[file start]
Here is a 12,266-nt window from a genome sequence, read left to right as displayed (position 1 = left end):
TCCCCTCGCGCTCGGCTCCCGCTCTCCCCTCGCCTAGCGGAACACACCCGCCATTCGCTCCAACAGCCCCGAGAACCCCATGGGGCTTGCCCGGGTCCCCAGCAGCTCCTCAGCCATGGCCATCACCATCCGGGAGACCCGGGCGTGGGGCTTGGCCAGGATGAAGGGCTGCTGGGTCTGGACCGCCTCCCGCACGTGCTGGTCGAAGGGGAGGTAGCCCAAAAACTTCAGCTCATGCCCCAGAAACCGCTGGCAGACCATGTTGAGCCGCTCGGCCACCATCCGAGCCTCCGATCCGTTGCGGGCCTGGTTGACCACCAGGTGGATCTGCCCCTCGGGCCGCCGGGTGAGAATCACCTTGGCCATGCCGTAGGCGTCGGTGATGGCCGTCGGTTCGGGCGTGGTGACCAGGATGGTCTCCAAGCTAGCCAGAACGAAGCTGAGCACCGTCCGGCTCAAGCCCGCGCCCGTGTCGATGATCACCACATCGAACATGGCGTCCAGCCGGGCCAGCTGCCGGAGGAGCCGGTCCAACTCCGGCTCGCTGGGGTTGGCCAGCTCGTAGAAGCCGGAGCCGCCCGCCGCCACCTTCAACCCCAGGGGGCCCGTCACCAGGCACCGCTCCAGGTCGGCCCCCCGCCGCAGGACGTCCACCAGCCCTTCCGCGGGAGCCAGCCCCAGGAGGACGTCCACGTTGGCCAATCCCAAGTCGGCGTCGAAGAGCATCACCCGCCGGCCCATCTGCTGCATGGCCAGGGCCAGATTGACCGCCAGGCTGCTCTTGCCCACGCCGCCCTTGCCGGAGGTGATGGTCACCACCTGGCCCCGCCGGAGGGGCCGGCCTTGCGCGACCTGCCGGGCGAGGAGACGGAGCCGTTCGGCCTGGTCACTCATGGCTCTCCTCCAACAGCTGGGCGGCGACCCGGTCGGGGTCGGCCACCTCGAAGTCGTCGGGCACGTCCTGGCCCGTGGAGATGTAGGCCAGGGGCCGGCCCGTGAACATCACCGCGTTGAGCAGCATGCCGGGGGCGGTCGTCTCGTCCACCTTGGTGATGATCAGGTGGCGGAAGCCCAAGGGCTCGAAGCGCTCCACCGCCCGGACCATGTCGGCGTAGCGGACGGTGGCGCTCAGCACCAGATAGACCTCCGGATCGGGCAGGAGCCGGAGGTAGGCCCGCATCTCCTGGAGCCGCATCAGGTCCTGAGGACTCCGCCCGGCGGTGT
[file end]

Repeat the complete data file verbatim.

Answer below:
Here is a 12,266-nt window from a genome sequence, read left to right as displayed (position 1 = left end):
TCCCCTCGCGCTCGGCTCCCGCTCTCCCCTCGCCTAGCGGAACACACCCGCCATTCGCTCCAACAGCCCCGAGAACCCCATGGGGCTTGCCCGGGTCCCCAGCAGCTCCTCAGCCATGGCCATCACCATCCGGGAGACCCGGGCGTGGGGCTTGGCCAGGATGAAGGGCTGCTGGGTCTGGACCGCCTCCCGCACGTGCTGGTCGAAGGGGAGGTAGCCCAAAAACTTCAGCTCATGCCCCAGAAACCGCTGGCAGACCATGTTGAGCCGCTCGGCCACCATCCGAGCCTCCGATCCGTTGCGGGCCTGGTTGACCACCAGGTGGATCTGCCCCTCGGGCCGCCGGGTGAGAATCACCTTGGCCATGCCGTAGGCGTCGGTGATGGCCGTCGGTTCGGGCGTGGTGACCAGGATGGTCTCCAAGCTAGCCAGAACGAAGCTGAGCACCGTCCGGCTCAAGCCCGCGCCCGTGTCGATGATCACCACATCGAACATGGCGTCCAGCCGGGCCAGCTGCCGGAGGAGCCGGTCCAACTCCGGCTCGCTGGGGTTGGCCAGCTCGTAGAAGCCGGAGCCGCCCGCCGCCACCTTCAACCCCAGGGGGCCCGTCACCAGGCACCGCTCCAGGTCGGCCCCCCGCCGCAGGACGTCCACCAGCCCTTCCGCGGGAGCCAGCCCCAGGAGGACGTCCACGTTGGCCAATCCCAAGTCGGCGTCGAAGAGCATCACCCGCCGGCCCATCTGCTGCATGGCCAGGGCCAGATTGACCGCCAGGCTGCTCTTGCCCACGCCGCCCTTGCCGGAGGTGATGGTCACCACCTGGCCCCGCCGGAGGGGCCGGCCTTGCGCGACCTGCCGGGCGAGGAGACGGAGCCGTTCGGCCTGGTCACTCATGGCTCTCCTCCAACAGCTGGGCGGCGACCCGGTCGGGGTCGGCCACCTCGAAGTCGTCGGGCACGTCCTGGCCCGTGGAGATGTAGGCCAGGGGCCGGCCCGTGAACATCACCGCGTTGAGCAGCATGCCGGGGGCGGTCGTCTCGTCCACCTTGGTGATGATCAGGTGGCGGAAGCCCAAGGGCTCGAAGCGCTCCACCGCCCGGACCATGTCGGCGTAGCGGACGGTGGCGCTCAGCACCAGATAGACCTCCGGATCGGGCAGGAGCCGGAGGTAGGCCCGCATCTCCTGGAGCCGCATCAGGTCCTGAGGACTCCGCCCGGCGGTGT